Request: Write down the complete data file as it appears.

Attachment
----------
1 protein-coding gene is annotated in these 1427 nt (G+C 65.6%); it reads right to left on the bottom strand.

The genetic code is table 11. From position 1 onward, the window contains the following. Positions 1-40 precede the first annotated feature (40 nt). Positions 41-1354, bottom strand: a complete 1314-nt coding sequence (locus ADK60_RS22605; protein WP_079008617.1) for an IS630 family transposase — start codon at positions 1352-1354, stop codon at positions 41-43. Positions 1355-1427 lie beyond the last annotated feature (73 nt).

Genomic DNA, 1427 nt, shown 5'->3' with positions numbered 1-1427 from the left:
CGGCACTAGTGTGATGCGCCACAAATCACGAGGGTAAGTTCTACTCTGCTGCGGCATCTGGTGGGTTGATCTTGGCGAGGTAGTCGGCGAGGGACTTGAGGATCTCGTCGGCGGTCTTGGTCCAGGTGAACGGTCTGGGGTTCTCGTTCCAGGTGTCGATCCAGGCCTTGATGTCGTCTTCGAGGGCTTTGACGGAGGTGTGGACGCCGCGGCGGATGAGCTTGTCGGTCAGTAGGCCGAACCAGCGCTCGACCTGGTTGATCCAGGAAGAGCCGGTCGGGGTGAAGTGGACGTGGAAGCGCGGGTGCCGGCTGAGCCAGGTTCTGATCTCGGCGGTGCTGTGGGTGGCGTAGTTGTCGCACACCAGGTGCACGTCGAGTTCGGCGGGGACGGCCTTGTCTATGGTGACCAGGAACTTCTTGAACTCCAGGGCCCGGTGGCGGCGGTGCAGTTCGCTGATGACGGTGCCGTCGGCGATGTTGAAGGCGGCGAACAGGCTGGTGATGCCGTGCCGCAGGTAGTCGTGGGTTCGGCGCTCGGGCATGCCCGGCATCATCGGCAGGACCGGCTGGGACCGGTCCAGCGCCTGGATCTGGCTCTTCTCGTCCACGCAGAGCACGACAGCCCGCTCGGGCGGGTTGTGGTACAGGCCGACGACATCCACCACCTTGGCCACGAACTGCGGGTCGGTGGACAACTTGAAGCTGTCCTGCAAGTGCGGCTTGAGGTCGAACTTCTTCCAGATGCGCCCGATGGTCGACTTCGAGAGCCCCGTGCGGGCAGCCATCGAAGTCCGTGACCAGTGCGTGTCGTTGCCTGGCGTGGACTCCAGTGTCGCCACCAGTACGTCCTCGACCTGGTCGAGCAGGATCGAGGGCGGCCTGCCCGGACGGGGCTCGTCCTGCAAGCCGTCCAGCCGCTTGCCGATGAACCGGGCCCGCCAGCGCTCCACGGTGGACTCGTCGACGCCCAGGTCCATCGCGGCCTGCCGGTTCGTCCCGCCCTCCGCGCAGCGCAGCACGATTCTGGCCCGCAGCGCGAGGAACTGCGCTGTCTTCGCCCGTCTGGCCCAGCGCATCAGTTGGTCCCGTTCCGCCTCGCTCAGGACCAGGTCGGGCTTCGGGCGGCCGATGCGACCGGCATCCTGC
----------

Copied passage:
1 protein-coding gene is annotated in these 1427 nt (G+C 65.6%); it reads right to left on the bottom strand.

The genetic code is table 11. From position 1 onward, the window contains the following. Positions 1-40 precede the first annotated feature (40 nt). Positions 41-1354, bottom strand: a complete 1314-nt coding sequence (locus ADK60_RS22605; protein WP_079008617.1) for an IS630 family transposase — start codon at positions 1352-1354, stop codon at positions 41-43. Positions 1355-1427 lie beyond the last annotated feature (73 nt).

Genomic DNA, 1427 nt, shown 5'->3' with positions numbered 1-1427 from the left:
CGGCACTAGTGTGATGCGCCACAAATCACGAGGGTAAGTTCTACTCTGCTGCGGCATCTGGTGGGTTGATCTTGGCGAGGTAGTCGGCGAGGGACTTGAGGATCTCGTCGGCGGTCTTGGTCCAGGTGAACGGTCTGGGGTTCTCGTTCCAGGTGTCGATCCAGGCCTTGATGTCGTCTTCGAGGGCTTTGACGGAGGTGTGGACGCCGCGGCGGATGAGCTTGTCGGTCAGTAGGCCGAACCAGCGCTCGACCTGGTTGATCCAGGAAGAGCCGGTCGGGGTGAAGTGGACGTGGAAGCGCGGGTGCCGGCTGAGCCAGGTTCTGATCTCGGCGGTGCTGTGGGTGGCGTAGTTGTCGCACACCAGGTGCACGTCGAGTTCGGCGGGGACGGCCTTGTCTATGGTGACCAGGAACTTCTTGAACTCCAGGGCCCGGTGGCGGCGGTGCAGTTCGCTGATGACGGTGCCGTCGGCGATGTTGAAGGCGGCGAACAGGCTGGTGATGCCGTGCCGCAGGTAGTCGTGGGTTCGGCGCTCGGGCATGCCCGGCATCATCGGCAGGACCGGCTGGGACCGGTCCAGCGCCTGGATCTGGCTCTTCTCGTCCACGCAGAGCACGACAGCCCGCTCGGGCGGGTTGTGGTACAGGCCGACGACATCCACCACCTTGGCCACGAACTGCGGGTCGGTGGACAACTTGAAGCTGTCCTGCAAGTGCGGCTTGAGGTCGAACTTCTTCCAGATGCGCCCGATGGTCGACTTCGAGAGCCCCGTGCGGGCAGCCATCGAAGTCCGTGACCAGTGCGTGTCGTTGCCTGGCGTGGACTCCAGTGTCGCCACCAGTACGTCCTCGACCTGGTCGAGCAGGATCGAGGGCGGCCTGCCCGGACGGGGCTCGTCCTGCAAGCCGTCCAGCCGCTTGCCGATGAACCGGGCCCGCCAGCGCTCCACGGTGGACTCGTCGACGCCCAGGTCCATCGCGGCCTGCCGGTTCGTCCCGCCCTCCGCGCAGCGCAGCACGATTCTGGCCCGCAGCGCGAGGAACTGCGCTGTCTTCGCCCGTCTGGCCCAGCGCATCAGTTGGTCCCGTTCCGCCTCGCTCAGGACCAGGTCGGGCTTCGGGCGGCCGATGCGACCGGCATCCTGC